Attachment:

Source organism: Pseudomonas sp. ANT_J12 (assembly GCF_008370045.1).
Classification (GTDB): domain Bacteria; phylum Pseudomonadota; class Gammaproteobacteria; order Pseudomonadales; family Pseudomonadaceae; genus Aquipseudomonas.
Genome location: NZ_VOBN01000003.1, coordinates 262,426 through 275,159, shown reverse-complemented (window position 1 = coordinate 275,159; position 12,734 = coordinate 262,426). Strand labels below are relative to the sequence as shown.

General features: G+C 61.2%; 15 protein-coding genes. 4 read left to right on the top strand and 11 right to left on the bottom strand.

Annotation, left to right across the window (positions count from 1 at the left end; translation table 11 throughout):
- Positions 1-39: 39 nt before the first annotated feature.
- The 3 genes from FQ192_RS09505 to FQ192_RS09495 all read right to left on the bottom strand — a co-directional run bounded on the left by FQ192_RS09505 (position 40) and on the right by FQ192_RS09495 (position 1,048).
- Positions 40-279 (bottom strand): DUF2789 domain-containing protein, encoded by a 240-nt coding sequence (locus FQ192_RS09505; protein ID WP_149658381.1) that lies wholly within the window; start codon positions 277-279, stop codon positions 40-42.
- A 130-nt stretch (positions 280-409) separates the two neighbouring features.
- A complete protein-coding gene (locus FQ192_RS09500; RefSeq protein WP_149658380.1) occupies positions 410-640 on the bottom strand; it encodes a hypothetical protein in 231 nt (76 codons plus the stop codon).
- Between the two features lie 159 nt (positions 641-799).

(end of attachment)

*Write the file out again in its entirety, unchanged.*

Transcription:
Source organism: Pseudomonas sp. ANT_J12 (assembly GCF_008370045.1).
Classification (GTDB): domain Bacteria; phylum Pseudomonadota; class Gammaproteobacteria; order Pseudomonadales; family Pseudomonadaceae; genus Aquipseudomonas.
Genome location: NZ_VOBN01000003.1, coordinates 262,426 through 275,159, shown reverse-complemented (window position 1 = coordinate 275,159; position 12,734 = coordinate 262,426). Strand labels below are relative to the sequence as shown.

General features: G+C 61.2%; 15 protein-coding genes. 4 read left to right on the top strand and 11 right to left on the bottom strand.

Annotation, left to right across the window (positions count from 1 at the left end; translation table 11 throughout):
- Positions 1-39: 39 nt before the first annotated feature.
- The 3 genes from FQ192_RS09505 to FQ192_RS09495 all read right to left on the bottom strand — a co-directional run bounded on the left by FQ192_RS09505 (position 40) and on the right by FQ192_RS09495 (position 1,048).
- Positions 40-279 (bottom strand): DUF2789 domain-containing protein, encoded by a 240-nt coding sequence (locus FQ192_RS09505; protein ID WP_149658381.1) that lies wholly within the window; start codon positions 277-279, stop codon positions 40-42.
- A 130-nt stretch (positions 280-409) separates the two neighbouring features.
- A complete protein-coding gene (locus FQ192_RS09500; RefSeq protein WP_149658380.1) occupies positions 410-640 on the bottom strand; it encodes a hypothetical protein in 231 nt (76 codons plus the stop codon).
- Between the two features lie 159 nt (positions 641-799).